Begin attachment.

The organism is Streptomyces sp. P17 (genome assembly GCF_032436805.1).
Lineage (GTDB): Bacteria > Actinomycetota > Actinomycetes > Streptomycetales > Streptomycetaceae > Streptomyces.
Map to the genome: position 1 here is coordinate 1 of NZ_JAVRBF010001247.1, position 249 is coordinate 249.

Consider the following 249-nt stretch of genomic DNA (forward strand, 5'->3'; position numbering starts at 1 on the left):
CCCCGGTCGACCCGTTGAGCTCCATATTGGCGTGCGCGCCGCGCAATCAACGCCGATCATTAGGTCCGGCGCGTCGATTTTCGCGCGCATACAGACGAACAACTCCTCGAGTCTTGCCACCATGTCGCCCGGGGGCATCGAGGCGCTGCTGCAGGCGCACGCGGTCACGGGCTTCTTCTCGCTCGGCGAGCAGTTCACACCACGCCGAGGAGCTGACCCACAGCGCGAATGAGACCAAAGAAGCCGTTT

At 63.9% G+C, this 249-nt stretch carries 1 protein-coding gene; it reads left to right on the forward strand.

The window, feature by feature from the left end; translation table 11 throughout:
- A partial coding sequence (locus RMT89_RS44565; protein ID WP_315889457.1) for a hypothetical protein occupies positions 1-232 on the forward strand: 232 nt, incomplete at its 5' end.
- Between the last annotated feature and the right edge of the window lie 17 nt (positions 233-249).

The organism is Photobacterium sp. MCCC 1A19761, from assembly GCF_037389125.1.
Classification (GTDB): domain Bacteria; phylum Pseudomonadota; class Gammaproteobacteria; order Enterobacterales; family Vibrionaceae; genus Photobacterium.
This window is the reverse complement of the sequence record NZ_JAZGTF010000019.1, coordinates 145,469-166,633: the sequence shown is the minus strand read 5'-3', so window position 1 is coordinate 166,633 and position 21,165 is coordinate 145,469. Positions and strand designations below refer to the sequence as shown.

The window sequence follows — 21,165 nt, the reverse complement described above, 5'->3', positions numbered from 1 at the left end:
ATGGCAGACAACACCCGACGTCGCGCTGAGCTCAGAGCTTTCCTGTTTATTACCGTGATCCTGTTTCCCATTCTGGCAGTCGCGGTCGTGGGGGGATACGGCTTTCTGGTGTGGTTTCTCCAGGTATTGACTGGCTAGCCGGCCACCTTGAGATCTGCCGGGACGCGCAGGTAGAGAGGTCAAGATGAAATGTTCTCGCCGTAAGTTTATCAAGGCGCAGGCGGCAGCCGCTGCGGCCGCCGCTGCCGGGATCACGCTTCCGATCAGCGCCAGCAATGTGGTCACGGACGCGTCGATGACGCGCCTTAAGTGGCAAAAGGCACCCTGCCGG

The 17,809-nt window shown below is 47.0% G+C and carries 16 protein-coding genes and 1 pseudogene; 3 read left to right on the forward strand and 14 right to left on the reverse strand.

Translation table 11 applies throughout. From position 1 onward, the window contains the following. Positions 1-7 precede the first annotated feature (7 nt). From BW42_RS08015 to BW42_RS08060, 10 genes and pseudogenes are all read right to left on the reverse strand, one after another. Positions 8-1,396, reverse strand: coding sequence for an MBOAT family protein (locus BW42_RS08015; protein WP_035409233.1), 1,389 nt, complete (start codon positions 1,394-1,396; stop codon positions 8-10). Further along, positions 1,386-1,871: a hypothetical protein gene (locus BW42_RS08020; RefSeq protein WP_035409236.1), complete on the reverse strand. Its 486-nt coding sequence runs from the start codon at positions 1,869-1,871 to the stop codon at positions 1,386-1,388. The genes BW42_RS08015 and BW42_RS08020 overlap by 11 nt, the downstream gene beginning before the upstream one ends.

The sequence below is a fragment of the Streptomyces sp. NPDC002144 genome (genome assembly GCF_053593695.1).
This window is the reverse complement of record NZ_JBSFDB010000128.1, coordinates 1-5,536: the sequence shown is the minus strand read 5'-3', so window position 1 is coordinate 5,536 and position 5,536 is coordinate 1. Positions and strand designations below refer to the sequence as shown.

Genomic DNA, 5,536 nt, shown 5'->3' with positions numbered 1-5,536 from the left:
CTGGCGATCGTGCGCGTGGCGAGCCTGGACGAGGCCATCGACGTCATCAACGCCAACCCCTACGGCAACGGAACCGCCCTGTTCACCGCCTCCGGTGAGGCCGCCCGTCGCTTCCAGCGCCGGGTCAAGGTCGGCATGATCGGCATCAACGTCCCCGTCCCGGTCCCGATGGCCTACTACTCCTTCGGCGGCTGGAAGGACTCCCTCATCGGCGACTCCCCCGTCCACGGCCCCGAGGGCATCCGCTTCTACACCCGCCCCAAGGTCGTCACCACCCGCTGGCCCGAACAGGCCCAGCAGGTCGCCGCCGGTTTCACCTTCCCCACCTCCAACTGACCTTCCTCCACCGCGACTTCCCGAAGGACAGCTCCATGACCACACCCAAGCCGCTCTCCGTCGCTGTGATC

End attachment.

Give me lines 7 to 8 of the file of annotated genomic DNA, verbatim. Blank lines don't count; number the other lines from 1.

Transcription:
The window, feature by feature from the left end; translation table 11 throughout:
- A partial coding sequence (locus RMT89_RS44565; protein ID WP_315889457.1) for a hypothetical protein occupies positions 1-232 on the forward strand: 232 nt, incomplete at its 5' end.